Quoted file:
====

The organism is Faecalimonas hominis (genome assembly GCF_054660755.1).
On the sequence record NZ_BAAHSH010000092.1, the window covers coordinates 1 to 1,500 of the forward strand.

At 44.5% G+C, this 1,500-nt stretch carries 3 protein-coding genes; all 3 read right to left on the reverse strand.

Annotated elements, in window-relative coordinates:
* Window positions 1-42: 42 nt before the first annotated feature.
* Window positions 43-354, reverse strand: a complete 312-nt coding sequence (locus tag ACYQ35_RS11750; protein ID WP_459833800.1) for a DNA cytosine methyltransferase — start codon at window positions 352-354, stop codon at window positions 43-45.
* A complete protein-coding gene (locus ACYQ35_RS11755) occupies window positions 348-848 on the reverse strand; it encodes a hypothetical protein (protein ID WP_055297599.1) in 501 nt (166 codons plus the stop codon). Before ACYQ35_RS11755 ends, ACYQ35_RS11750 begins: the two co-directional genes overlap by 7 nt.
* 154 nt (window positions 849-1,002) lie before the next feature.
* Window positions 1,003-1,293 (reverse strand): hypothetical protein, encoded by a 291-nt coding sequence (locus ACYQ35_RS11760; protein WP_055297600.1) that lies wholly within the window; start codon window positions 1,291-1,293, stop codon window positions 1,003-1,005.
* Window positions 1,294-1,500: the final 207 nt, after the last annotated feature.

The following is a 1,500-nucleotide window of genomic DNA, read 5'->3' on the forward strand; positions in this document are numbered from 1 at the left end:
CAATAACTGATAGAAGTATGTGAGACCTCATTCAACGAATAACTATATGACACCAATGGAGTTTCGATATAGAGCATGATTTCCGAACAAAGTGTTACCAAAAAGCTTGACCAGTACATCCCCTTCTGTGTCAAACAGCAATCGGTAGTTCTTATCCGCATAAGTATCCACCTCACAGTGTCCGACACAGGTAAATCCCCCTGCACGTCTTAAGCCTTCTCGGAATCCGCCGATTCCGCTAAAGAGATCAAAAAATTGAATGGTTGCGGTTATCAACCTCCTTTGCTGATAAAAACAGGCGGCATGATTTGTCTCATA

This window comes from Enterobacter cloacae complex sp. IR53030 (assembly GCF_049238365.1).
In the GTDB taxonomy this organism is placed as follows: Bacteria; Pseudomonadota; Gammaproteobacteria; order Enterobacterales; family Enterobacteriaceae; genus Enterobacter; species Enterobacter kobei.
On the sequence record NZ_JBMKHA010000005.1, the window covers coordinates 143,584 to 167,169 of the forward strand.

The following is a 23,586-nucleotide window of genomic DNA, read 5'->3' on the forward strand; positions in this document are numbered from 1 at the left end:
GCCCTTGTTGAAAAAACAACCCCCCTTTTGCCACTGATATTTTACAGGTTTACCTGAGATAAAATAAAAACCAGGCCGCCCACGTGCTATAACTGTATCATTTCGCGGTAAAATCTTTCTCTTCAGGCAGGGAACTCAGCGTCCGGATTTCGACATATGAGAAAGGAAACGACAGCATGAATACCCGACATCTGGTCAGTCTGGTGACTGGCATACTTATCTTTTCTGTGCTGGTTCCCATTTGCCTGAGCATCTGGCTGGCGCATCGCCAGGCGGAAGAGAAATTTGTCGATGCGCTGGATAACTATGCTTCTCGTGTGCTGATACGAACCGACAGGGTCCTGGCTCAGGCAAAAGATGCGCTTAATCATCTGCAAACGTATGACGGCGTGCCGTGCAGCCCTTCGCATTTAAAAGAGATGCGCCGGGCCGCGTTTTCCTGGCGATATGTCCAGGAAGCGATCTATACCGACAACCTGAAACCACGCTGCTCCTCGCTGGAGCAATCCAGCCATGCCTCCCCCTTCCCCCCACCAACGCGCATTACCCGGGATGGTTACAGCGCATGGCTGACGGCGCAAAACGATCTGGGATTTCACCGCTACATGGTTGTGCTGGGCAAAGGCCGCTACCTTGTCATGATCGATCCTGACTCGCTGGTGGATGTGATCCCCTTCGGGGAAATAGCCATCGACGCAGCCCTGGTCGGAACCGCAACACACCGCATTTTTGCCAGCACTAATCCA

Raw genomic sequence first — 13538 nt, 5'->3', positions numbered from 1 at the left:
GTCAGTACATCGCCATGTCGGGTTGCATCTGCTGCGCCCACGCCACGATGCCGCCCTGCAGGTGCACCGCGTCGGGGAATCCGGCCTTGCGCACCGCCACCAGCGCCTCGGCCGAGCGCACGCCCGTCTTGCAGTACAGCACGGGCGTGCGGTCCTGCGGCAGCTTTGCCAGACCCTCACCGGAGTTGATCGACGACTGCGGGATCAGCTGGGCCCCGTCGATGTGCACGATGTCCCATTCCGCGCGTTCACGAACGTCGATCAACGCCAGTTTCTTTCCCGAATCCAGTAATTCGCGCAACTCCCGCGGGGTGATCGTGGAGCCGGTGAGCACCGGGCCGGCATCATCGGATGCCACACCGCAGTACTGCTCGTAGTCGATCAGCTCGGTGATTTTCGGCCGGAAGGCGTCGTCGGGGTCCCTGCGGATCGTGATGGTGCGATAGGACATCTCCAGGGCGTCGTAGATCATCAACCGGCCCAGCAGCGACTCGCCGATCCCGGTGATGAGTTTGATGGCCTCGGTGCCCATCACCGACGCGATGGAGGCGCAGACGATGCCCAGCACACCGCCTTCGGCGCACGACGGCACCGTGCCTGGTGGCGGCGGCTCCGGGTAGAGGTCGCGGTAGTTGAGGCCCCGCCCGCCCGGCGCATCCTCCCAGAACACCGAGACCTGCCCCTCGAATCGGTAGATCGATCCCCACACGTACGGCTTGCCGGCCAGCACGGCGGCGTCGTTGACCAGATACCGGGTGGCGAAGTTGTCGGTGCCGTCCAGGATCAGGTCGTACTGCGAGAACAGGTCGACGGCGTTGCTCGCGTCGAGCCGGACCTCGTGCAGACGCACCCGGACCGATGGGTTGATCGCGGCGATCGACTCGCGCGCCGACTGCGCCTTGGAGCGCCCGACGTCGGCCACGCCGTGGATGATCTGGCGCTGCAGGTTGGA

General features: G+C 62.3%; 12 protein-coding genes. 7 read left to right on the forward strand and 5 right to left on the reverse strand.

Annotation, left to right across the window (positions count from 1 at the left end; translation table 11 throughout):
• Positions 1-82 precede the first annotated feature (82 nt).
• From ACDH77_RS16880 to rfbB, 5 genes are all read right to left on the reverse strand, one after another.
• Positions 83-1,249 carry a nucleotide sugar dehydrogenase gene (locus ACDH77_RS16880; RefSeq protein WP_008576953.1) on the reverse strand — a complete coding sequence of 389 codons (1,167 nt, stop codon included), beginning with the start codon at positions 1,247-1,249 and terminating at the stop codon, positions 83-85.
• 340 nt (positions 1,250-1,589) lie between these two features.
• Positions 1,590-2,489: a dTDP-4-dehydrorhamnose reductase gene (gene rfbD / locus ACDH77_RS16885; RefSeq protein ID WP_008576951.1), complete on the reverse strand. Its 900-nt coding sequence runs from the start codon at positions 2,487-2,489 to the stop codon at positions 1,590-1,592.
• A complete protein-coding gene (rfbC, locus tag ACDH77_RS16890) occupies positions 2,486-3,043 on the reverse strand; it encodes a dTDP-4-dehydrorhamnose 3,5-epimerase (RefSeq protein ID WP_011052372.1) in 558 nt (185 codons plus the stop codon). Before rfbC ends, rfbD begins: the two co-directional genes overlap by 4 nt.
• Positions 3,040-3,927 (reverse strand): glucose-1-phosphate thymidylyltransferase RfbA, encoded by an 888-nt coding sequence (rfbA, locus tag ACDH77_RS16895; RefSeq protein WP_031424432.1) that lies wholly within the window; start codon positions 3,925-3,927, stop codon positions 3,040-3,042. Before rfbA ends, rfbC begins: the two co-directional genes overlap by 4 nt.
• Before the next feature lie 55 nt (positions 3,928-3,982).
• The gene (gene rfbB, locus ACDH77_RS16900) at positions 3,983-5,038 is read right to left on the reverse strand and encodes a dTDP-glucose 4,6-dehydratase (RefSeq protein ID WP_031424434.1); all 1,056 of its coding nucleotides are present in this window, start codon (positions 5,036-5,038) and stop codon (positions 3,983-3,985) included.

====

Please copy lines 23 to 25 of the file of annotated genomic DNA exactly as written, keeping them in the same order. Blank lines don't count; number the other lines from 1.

• From ACDH77_RS16880 to rfbB, 5 genes are all read right to left on the reverse strand, one after another.
• Positions 83-1,249 carry a nucleotide sugar dehydrogenase gene (locus ACDH77_RS16880; RefSeq protein WP_008576953.1) on the reverse strand — a complete coding sequence of 389 codons (1,167 nt, stop codon included), beginning with the start codon at positions 1,247-1,249 and terminating at the stop codon, positions 83-85.
• 340 nt (positions 1,250-1,589) lie between these two features.